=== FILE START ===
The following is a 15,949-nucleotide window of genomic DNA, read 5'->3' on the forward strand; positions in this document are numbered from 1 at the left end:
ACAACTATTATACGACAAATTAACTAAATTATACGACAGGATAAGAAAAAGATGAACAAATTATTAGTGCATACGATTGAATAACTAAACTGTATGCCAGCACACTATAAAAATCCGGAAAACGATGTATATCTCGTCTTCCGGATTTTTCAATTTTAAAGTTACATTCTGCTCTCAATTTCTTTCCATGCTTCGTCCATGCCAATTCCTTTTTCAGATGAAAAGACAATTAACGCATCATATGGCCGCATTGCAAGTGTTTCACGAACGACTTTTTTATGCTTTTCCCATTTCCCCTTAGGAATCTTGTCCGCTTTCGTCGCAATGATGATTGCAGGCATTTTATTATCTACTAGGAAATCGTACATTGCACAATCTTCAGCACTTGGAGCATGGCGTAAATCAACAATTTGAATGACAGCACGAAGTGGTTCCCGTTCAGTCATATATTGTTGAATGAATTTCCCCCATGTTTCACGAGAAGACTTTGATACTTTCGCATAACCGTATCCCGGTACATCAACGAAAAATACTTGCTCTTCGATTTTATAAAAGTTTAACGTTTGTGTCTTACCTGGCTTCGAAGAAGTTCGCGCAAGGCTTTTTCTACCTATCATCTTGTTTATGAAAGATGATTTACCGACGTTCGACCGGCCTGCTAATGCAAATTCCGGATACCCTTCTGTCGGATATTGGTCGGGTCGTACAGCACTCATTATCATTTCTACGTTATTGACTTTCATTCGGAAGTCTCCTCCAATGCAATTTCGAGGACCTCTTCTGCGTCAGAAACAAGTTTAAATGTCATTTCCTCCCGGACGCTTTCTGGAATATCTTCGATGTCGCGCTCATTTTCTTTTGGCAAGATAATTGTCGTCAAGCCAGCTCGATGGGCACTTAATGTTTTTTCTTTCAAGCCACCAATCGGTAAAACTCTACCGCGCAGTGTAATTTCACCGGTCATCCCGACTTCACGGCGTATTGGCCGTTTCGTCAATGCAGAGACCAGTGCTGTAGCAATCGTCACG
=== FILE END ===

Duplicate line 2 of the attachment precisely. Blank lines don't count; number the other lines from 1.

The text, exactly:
ACAACTATTATACGACAAATTAACTAAATTATACGACAGGATAAGAAAAAGATGAACAAATTATTAGTGCATACGATTGAATAACTAAACTGTATGCCAGCACACTATAAAAATCCGGAAAACGATGTATATCTCGTCTTCCGGATTTTTCAATTTTAAAGTTACATTCTGCTCTCAATTTCTTTCCATGCTTCGTCCATGCCAATTCCTTTTTCAGATGAAAAGACAATTAACGCATCATATGGCCGCATTGCAAGTGTTTCACGAACGACTTTTTTATGCTTTTCCCATTTCCCCTTAGGAATCTTGTCCGCTTTCGTCGCAATGATGATTGCAGGCATTTTATTATCTACTAGGAAATCGTACATTGCACAATCTTCAGCACTTGGAGCATGGCGTAAATCAACAATTTGAATGACAGCACGAAGTGGTTCCCGTTCAGTCATATATTGTTGAATGAATTTCCCCCATGTTTCACGAGAAGACTTTGATACTTTCGCATAACCGTATCCCGGTACATCAACGAAAAATACTTGCTCTTCGATTTTATAAAAGTTTAACGTTTGTGTCTTACCTGGCTTCGAAGAAGTTCGCGCAAGGCTTTTTCTACCTATCATCTTGTTTATGAAAGATGATTTACCGACGTTCGACCGGCCTGCTAATGCAAATTCCGGATACCCTTCTGTCGGATATTGGTCGGGTCGTACAGCACTCATTATCATTTCTACGTTATTGACTTTCATTCGGAAGTCTCCTCCAATGCAATTTCGAGGACCTCTTCTGCGTCAGAAACAAGTTTAAATGTCATTTCCTCCCGGACGCTTTCTGGAATATCTTCGATGTCGCGCTCATTTTCTTTTGGCAAGATAATTGTCGTCAAGCCAGCTCGATGGGCACTTAATGTTTTTTCTTTCAAGCCACCAATCGGTAAAACTCTACCGCGCAGTGTAATTTCACCGGTCATCCCGACTTCACGGCGTATTGGCCGTTTCGTCAATGCAGAGACCAGTGCTGTAGCAATCGTCACG